Using the latest tools from SolidWorks, Nvidia, and Dell, Trek designed a new mountain racing bike that took top honors in 2011.
Trek Bicycle Corporation is a leading manufacturer of world-class mountain racing bikes. Like manufacturers in other fields, Trek is being pushed by competition to create products that are sturdy yet lightweight. It also needs to maintain a competitive edge by reducing time to market. For its latest championship bike Trek relied on state-of-the-art engineering tools from SolidWorks, Nvidia, and Dell Computer.
Trek, located in Waterloo, Wisconsin, recently introduced Carbon Session 9.9, the lightest downhill mountain bike ever made; it retails for $8,900. Bicycle production presents conflicting design goals common among many manufacturers today. The product has to be as light as possible and as sturdy as possible to withstand the heavy demands the rider will put on the bike. “On top of it all, the bike has to look good, from its structure and styling to every detail of its functionality,” says Michael Hammond, a senior industrial designer who leads the design team for Trek’s Mountain Bike division. “Every element of our products is clearly visible.”
Trek’s previous generation, the Session 88, featured an aluminum frame and was the fastest downhill bike when it was introduced in 2008. Since then, other companies have introduced their own contenders and Trek’s competitive gap has tightened. The Trek team had to figure out how to use advanced materials and patented OCLV (Optimum Compaction, Low Void) technology to create a cutting edge product that picked up where the Session 88 left off.
They needed to translate the geometry of the aluminum frame into the lighter but notoriously more fragile and costly carbon fiber material, balancing speed and durability into a downhill racer’s dream bike.
Working with carbon fiber
Using carbon fiber would allow Trek to achieve many of its goals, however, carbon fiber bikes are much more complicated to design and build than aluminum ones. Sheets of carbon “fabric” have to be laid, by hand, into open-back steel molds, according to a precise layout schedule. The molds are closed and pressure is applied to create each part. Designing the exacting layout, as well as determining the specs and complicated surfacing for carbon bikes, is a sophisticated process.
To overcome this challenge, Trek used Dassault Systèmes SolidWorks on Quadro-powered Dell Precision mobile workstations. According to Hammond, “We knew we had a lot to handle in creating such a complicated product and had little time to do it. So we wanted to be able to get to as many design iterations as we could and not get bogged down. The great thing is that everything works with Quadro.”
Once they had the initial parameters for the new bike, it took the Trek team only four months to go from first sketch to physical prototype, with about 20 concepts tested and simulated. Before using Nvidia Quadro GPUs to design their products, they took twice as long to get to the prototype stage and could only test a handful of concepts during the same timeframe.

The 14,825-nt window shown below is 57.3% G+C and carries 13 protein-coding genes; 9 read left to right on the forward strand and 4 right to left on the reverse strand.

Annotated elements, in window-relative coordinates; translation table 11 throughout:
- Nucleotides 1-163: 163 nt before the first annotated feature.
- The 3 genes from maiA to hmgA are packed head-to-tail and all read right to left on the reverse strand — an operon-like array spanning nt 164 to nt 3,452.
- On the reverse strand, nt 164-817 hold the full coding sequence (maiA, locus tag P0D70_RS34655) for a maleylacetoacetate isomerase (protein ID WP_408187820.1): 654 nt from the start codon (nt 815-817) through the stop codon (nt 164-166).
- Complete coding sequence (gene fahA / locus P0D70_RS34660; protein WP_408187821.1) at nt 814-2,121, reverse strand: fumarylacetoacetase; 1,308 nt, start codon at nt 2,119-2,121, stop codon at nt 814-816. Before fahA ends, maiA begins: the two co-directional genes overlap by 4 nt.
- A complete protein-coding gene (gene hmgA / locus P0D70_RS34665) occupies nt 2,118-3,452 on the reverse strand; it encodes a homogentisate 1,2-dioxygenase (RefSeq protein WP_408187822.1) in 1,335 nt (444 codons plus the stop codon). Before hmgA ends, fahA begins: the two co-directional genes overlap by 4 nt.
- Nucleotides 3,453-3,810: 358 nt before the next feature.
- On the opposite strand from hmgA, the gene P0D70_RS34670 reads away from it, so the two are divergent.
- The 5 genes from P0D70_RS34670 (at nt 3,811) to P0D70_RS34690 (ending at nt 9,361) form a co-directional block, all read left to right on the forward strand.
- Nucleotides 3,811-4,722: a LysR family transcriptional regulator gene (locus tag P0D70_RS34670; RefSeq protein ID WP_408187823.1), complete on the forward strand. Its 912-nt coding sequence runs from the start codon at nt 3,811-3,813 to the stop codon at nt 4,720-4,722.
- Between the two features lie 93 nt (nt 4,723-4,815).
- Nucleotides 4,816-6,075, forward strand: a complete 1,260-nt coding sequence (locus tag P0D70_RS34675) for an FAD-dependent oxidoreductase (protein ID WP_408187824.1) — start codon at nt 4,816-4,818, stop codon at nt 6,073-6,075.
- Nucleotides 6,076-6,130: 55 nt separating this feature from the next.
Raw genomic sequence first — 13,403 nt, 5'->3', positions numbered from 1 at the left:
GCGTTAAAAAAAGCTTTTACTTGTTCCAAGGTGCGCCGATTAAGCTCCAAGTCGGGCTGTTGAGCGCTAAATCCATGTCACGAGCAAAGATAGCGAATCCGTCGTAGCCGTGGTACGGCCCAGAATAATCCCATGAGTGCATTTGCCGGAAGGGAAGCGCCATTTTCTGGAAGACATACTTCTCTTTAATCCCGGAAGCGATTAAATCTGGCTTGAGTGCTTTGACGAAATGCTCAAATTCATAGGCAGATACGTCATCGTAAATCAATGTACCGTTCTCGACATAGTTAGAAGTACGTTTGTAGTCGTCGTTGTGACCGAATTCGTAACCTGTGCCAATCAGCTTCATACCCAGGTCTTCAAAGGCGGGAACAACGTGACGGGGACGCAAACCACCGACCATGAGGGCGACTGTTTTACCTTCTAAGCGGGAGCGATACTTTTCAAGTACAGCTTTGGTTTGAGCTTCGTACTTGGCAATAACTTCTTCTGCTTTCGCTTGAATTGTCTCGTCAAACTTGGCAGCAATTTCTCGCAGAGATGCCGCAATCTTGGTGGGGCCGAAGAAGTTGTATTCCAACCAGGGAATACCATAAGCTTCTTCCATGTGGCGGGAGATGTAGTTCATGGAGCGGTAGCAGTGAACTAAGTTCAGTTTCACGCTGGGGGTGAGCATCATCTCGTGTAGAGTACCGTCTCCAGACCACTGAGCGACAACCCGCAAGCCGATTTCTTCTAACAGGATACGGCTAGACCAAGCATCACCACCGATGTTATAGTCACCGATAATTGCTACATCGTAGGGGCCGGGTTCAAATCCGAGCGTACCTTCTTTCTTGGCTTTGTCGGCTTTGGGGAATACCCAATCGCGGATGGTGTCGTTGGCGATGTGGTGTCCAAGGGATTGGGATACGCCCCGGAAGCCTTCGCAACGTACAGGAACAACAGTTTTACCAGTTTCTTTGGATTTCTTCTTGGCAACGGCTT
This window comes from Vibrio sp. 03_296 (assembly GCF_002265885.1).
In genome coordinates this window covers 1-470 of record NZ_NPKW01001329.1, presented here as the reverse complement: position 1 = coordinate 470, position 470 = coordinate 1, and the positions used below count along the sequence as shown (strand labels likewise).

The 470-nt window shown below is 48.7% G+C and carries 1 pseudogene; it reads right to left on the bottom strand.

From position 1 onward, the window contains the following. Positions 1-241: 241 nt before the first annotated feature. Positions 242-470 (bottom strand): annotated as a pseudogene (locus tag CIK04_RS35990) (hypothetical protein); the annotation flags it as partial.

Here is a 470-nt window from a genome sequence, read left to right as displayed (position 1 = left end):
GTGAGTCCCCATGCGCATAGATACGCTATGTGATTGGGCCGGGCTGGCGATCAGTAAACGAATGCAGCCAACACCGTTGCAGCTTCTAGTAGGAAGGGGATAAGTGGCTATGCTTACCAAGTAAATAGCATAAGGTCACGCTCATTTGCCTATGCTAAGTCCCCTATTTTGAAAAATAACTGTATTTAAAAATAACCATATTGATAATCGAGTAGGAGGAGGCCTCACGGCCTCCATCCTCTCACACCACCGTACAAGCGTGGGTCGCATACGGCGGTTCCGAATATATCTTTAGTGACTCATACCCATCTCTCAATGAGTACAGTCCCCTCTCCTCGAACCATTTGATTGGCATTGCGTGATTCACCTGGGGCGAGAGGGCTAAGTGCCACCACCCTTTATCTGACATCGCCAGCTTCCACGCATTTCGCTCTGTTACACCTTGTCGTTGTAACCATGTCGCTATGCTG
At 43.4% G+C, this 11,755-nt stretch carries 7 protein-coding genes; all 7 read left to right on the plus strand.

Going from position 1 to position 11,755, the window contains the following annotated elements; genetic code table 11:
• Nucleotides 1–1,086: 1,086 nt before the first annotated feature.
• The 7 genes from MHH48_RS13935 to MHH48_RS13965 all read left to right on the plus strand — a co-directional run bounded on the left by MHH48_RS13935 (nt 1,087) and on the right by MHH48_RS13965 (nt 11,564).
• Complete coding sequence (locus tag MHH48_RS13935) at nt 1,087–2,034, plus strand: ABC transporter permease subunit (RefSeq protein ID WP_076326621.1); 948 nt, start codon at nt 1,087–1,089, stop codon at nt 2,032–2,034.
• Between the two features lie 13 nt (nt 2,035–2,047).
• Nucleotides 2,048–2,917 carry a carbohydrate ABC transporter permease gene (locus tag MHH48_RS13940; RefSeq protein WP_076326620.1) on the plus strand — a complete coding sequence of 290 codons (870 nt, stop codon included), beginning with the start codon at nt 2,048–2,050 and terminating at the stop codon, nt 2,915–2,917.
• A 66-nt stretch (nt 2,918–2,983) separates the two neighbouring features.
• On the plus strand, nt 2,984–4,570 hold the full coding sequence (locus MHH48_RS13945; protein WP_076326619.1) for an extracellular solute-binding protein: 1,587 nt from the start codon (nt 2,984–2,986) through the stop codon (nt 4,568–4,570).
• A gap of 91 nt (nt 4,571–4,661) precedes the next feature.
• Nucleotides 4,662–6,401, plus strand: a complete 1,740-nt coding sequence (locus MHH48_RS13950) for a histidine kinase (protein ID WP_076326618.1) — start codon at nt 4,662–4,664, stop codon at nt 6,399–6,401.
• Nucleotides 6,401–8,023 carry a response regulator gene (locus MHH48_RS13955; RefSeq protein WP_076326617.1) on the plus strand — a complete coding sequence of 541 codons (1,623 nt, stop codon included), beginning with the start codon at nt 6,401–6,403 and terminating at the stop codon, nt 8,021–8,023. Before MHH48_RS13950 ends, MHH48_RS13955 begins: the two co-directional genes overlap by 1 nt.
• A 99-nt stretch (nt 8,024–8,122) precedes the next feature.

Previously, the Trek team needed to do full frame model printouts (SLA prototypes) four or more times per project to see the level of surface detail required to perfect everything before building the prototype. Each printout cost upward of $2,000 and took at least a week to complete. The simulation tools allowed Trek to skip the printouts and directly save those costs.
Getting the prototype right the first time is also critical to help lower design expenses. It costs tens of thousands of dollars to set up the tooling for a new frame design, and that’s assuming no corrections or re-tooling is needed. The ability to make and simulate changes quickly and to see minute details clearly allowed the Trek team to limit their efforts to a single, just-right prototype—saving tens of thousands of dollars.
The value of simulation
“Being able to see surface deviations and transitions right away in our models and simulations, without losing performance, was critical,” continued Hammond. “Previously, we couldn’t render fast enough to do that detailed checking in software for things like clearance issues for the crank, wheels and derailleurs, or to project the strength of various frame segments. By powering 3D simulations in SolidWorks, the Quadro cards let us see hot spots in the frame structure right away, so we could fix them immediately and not have costly rework later. Faster iterations in simulation meant we were able to design the bike more cost-effectively and get to tool prototype much faster.”
Hammond points out, “Every week we are delayed in getting a bike into production, we’re losing money in potential sales, and with the Carbon Session 9.9, it was important competitively to be out there fast.”
Riding the new Carbon Session 9.9 bike, pro downhill racer Aaron Gwin won the overall World Cup Championship in 2011. “I think the Carbon Session 9.9 is a step ahead of any other bike that’s out there, which is just a big advantage confidence-wise when you get to a race knowing you have the best bike to ride,” said Gwin.
“We succeeded with the Carbon Session 9.9 in building the best carbon fiber downhill racing bike ever introduced, and we couldn’t have done it without the speed and quality of the Quadro GPU,” concluded Hammond. “The great thing is, we can use these same Quadro-powered tools to improve the quality and time-to-market of all our products.”